Now that the stage has been set, I want to talk about why it is important to live in this manner. Let’s look at how lead singer and songwriter Dan Reynolds lays out the struggle of the modern age. It starts with a line in the first verse—which is largely about the desire for the destruction of the world as we know it—that goes “Everybody hoping they could be the one.”
This is a commentary on the idealistic nature of youth. Just to be clear, I define “youth” here as a sense of naivety rather than actual physical youth. We tend to see things in terms of all or nothing, missing the nuance and power of the day-to-day, the in-between, the grey area as it were. What this way of thinking tends to lead us toward is a feeling that our lives are not good enough, we are not rich enough, we are not famous enough, we are not smart enough, we are not good-looking enough.
This leads into the next verse. Social media is a highly visual medium, so it prizes looks above all else. Here Dan Reynolds highlights the detrimental effects of social media and fame addiction in the lines “Looking at my body feeling miserable / Always hanging on to the visual / I wanna be invisible.” The whole verse is a commentary on the cognitive dissonance created by simultaneously thinking that we are both not good enough and having the overwhelming desire to be the best that has ever been.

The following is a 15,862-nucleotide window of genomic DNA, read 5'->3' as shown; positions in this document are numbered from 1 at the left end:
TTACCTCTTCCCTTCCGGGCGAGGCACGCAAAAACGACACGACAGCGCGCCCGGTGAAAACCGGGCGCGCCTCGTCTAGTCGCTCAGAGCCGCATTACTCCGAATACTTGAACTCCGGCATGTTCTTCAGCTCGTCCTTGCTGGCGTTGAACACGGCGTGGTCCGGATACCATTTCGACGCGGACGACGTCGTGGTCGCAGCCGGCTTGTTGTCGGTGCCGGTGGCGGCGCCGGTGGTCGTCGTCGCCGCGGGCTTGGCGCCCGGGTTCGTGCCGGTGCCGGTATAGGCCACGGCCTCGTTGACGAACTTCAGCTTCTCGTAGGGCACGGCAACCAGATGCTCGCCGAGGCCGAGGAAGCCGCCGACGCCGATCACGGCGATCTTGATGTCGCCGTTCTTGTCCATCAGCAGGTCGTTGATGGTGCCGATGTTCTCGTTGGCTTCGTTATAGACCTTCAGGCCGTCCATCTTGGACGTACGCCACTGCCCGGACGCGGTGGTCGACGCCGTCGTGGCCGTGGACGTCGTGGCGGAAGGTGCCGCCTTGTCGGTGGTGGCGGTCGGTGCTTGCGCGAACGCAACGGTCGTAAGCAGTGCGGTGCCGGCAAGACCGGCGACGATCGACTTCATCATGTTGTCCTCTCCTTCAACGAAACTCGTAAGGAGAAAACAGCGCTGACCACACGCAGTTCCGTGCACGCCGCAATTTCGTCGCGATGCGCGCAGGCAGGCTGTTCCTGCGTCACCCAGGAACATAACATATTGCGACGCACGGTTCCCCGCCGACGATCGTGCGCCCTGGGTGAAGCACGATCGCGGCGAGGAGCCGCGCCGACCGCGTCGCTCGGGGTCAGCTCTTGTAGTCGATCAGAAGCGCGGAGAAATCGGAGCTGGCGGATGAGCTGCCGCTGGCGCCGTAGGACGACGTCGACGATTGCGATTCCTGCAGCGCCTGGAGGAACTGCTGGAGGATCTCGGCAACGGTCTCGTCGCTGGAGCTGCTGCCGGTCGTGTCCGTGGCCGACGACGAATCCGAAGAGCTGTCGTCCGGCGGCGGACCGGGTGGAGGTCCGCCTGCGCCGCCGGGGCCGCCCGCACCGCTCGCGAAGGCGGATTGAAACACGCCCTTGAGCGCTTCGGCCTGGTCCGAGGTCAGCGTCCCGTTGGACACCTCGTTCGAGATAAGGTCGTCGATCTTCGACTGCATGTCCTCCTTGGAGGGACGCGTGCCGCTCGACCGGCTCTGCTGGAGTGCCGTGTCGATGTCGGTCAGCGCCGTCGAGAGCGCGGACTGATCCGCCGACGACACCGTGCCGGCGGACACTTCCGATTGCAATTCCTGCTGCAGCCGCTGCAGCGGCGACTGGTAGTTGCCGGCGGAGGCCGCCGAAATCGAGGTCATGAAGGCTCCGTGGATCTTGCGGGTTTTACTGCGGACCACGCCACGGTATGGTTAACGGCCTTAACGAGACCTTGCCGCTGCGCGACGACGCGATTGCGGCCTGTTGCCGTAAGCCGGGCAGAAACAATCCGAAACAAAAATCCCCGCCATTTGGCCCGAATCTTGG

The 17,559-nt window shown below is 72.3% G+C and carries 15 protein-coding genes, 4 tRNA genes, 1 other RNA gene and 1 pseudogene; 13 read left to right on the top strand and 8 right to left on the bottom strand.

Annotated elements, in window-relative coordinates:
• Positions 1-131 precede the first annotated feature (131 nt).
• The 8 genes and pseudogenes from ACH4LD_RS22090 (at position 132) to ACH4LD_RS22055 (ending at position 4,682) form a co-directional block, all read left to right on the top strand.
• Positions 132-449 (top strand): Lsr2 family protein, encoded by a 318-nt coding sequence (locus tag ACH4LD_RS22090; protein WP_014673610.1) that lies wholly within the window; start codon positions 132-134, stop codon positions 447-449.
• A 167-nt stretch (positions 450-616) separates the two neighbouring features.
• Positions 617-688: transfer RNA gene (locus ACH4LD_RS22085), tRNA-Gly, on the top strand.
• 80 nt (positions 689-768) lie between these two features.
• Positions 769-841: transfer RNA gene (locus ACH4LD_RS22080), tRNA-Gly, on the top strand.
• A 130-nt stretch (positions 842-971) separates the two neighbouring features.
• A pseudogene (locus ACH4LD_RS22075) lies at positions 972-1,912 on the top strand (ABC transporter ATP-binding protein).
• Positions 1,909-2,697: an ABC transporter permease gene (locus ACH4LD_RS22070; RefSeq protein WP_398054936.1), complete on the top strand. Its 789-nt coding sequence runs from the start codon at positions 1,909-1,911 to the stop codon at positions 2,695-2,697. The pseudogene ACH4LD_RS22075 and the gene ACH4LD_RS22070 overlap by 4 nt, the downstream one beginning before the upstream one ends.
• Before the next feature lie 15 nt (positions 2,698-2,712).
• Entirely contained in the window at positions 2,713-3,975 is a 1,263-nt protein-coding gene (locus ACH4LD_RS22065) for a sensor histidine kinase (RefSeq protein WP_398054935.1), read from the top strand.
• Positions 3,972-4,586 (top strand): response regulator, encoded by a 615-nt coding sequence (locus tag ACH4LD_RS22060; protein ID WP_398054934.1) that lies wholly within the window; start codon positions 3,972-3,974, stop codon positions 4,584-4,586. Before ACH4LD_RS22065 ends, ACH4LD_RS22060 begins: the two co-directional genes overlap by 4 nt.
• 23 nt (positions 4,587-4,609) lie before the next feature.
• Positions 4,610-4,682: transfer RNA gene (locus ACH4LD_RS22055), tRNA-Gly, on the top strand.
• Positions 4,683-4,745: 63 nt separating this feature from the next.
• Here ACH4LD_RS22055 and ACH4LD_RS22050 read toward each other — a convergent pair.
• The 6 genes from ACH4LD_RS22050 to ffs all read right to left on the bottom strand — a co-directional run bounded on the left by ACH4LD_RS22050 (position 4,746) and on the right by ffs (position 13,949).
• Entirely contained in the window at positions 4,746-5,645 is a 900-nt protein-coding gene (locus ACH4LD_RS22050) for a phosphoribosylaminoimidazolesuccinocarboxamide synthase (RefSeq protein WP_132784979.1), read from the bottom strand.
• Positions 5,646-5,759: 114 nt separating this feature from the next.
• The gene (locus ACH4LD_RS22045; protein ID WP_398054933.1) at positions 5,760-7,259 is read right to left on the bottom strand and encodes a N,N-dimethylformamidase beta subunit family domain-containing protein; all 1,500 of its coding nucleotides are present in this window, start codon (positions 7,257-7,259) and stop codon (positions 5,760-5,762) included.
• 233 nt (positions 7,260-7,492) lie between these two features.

In the final verse, Dan Reynolds sings two words at the start of the verse, “Hypocritical, egotistical.” These I believe are the two most poignant words to describe the society of today. The pursuits that this song is raving about can be hypocritical when undertaken purely for reasons of puffing up the ego. When we are purely ego-driven, we are often able to pick out the lies and hypocritical nature of others while simultaneously not being able to see it in ourselves. When we are unable to see our own nature clearly we begin to rely on the validation of others to understand our own value. However, once that validation is withheld, by anyone, it has the potential to send us spiralling into a world of despair as outlined by the lines: “I’m just a product of the system / a catastrophe and yet a masterpiece / and yet I’m half-diseased.” In the end, no matter how rich and famous someone becomes, by following a system of ideals set by extrinsic means they will never truly be whole.
In the twenty-first century, we are so involved with material, vain pursuits, and the day-to-day drudgery that is a majority of our existence that often we lose sight of the bigger picture. Life is not meant to be lived in the fast lane, forever chasing that next hit of adrenaline. No matter how appealing that life may seem, it is ultimately empty. Although this may seem a sad fate, Dan Reynolds is not bitter about his lot in life. He believes that he can stand as an example, “An epoxy to the world and the vision we’ve lost,” and go to the grave “happily,” returning his body and soul to something bigger than himself. So—I urge those reading to ask yourself: what is the world and vision we’ve lost? And how do we get it back?